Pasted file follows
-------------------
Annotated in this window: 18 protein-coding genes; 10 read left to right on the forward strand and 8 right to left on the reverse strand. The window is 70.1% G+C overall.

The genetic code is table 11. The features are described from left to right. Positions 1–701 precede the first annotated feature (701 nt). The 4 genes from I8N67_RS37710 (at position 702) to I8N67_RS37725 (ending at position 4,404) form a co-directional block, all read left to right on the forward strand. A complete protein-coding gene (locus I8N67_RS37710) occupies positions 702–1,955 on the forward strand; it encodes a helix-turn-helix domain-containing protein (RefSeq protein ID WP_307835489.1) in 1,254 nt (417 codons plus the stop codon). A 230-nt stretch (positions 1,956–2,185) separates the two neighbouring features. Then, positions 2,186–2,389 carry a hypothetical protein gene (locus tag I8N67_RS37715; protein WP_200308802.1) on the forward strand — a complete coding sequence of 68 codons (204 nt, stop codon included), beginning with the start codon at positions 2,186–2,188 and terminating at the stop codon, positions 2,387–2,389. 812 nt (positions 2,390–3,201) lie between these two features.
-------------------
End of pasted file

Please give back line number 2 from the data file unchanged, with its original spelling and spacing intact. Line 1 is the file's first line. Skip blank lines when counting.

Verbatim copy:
The genetic code is table 11. The features are described from left to right. Positions 1–701 precede the first annotated feature (701 nt). The 4 genes from I8N67_RS37710 (at position 702) to I8N67_RS37725 (ending at position 4,404) form a co-directional block, all read left to right on the forward strand. A complete protein-coding gene (locus I8N67_RS37710) occupies positions 702–1,955 on the forward strand; it encodes a helix-turn-helix domain-containing protein (RefSeq protein ID WP_307835489.1) in 1,254 nt (417 codons plus the stop codon). A 230-nt stretch (positions 1,956–2,185) separates the two neighbouring features. Then, positions 2,186–2,389 carry a hypothetical protein gene (locus tag I8N67_RS37715; protein WP_200308802.1) on the forward strand — a complete coding sequence of 68 codons (204 nt, stop codon included), beginning with the start codon at positions 2,186–2,188 and terminating at the stop codon, positions 2,387–2,389. 812 nt (positions 2,390–3,201) lie between these two features.